We often hear about the lone genius, but in reality some of the most creative people work in pairs: John Lennon and Paul McCartney; C.S. Lewis and J.R.R Tolkein; Steve Jobs and Steve Wozniak. The list is endless.
A rusted wreck of a 1957 Chevy wagon led tonight’s guest on Inquiry into an exploration into the history of the American middle class and a meditation on what cars mean to us.
It’s a commonly held belief that men crave multiple sexual partners and that women crave monogamy. But recent research has shown that in fact the opposite is true.
Many women are and have been uncredited collaborators to their successful husbands. Tonight on Inquiry we speak with SUSAN HENRY, Professor Emeritus of Journalism at California State University, Northridge. Her new book is titled ANONYMOUS IN THEIR OWN NAMES: DORIS E.
Justice John Marshall Harlan is considered one of the “great” Supreme Court Justices of the United States. Mainly because he dissented on the famous Plessy v. Ferguson case of 1896 which promoted the idea of “separate but equal.” He had a long tenure on the court and voted on some 14,000 cases.
Writer and teacher BEVERLY GRAY returns to Inquiry to talk about her biography RON HOWARD: FROM MAYBERRY TO THE MOON…AND BEYOND. Ron Howard starred in two of the most iconic television series, but from an early age dreamed of being a serious film director.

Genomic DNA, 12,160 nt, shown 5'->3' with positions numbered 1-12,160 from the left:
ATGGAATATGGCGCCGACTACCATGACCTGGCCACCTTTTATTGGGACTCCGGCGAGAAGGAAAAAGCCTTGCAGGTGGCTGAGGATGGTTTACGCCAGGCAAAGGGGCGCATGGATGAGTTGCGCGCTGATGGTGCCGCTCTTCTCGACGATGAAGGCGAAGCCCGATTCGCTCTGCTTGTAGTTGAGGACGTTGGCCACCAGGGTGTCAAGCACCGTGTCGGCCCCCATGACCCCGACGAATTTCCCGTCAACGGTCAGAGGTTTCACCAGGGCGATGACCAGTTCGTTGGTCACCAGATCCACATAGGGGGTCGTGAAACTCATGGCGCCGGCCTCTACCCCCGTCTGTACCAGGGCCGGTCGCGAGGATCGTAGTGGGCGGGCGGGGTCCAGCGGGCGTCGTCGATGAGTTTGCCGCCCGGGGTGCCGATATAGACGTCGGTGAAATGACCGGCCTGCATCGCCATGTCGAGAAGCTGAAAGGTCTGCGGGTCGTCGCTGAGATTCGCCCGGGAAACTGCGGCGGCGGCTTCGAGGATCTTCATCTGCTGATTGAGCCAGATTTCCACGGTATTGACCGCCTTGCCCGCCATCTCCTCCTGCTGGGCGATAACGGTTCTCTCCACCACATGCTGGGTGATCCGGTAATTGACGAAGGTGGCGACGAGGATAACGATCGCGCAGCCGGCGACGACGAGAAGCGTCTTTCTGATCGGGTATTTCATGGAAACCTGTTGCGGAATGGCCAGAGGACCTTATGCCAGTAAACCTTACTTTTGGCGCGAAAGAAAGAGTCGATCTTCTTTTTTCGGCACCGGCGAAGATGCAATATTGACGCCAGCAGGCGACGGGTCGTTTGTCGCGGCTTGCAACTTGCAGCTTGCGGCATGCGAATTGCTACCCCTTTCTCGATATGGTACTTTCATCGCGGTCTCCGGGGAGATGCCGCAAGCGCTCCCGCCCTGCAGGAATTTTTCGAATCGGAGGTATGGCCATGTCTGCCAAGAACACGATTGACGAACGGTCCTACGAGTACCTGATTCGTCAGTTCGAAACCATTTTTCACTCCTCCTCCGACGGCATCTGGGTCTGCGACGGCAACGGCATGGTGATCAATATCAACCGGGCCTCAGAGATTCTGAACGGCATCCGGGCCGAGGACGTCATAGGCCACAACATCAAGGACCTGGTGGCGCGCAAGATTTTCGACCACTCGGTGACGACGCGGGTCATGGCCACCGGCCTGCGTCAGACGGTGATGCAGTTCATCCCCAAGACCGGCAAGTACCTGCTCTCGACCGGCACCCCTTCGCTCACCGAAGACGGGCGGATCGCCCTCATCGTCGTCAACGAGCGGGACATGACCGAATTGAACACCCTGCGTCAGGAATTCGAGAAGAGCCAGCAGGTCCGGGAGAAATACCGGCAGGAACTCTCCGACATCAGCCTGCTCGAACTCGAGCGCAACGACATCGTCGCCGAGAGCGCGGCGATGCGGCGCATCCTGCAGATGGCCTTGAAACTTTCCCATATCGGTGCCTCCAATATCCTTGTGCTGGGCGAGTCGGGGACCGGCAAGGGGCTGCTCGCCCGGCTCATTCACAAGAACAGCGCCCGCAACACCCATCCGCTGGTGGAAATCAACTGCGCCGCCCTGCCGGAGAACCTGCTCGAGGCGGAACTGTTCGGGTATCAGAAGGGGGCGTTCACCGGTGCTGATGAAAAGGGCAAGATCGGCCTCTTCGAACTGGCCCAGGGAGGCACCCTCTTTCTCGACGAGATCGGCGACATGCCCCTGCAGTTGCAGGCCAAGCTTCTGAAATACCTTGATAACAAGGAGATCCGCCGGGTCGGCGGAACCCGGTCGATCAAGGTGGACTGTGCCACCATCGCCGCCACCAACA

Tonight on Inquiry, poet MARTHA SILANO returns to discuss the recent controversy about the poet laureate of North Carolina and what being a laureate entails. She also reads a work from her recently published collection RECKLESS LOVELY: “The Untied States of America”.
Several hundred unidentified bodies are found in the United States every year. About a half have died of natural causes or of self-inflicted deaths. The rest have been murdered.
When Dr. JOEL GOLD started practicing medicine at Bellvue Hospital, he came across several patients suffering from he calls The Truman Show Delusion: believing that everyone around you is watching you and recording your life.
Tonight on Inquiry we talk with writer and journalist SAM KEAN about his fascinating history THE TAKE OF THE DUELING NEUROSURGEONS: THE HISTORY OF THE HUMAN BRAIN AS REVEALED BY TRUE STORIES OF TRAUMA, MADNESS, AND RECOVERY.
Artist, writer and curator MATT FREEDMAN decided to write and draw four pages in his journal every day he underwent extremely complicated and painful chemo and radiation therapy for cancers in his mouth and tongue.
Tonight on Inquiry, we talk with artist, illustrator and cartoonist for The New Yorker (and other publications) ROZ CHAST. Her latest book is CAN’T WE TALK ABOIUT SOMETHING MORE PLEASANT? This is an illustrated memoir of her parents declining health and eventual deaths.
Tonight on Inquiry, we welcome in-studio guests KRISTA BUCKLAND-REISER, General manager of the WORCESTER CHAMBER MUSIC SOCIETY and IAN WATSON, harpsichordist and choirmaster.
Inquiry welcomes LINDA PRZYBYSZEWSKI, Associate Professor of History at the University of Notre Dame. Her new book is THE LOST ART OF DRESS: THE WOMEN WHO ONCE MADE AMERICA STYLISH.
Tonight on Inquiry, we welcome back MARY M. TINTI, Associate Curator of the FITCHBURG ART MUSEUM. She is joined by JULIET FIEBEL, Executive Director of ARTS WORCESTER.
Tonight Inquiry has a lively conversation with KELLI RUSSELL AGODON, prize-winning port, writer and editor. She talks about her amazing new published collection HOURGLASS MUSEUM as well as the many other projects she is involved in. She also does a reading from a work in Hourglass Museum
Inquiry welcomes back HONEE HESS, Executive Director of the WORCESTER CENTER FOR CRAFTS. Honee is here tonight to talk about the upcoming HOT NIGHT IN THE CITY, a wonderful celebration of crafts, with food and music that will happen JULY 9.
Young people’s author and artist JARRETT J.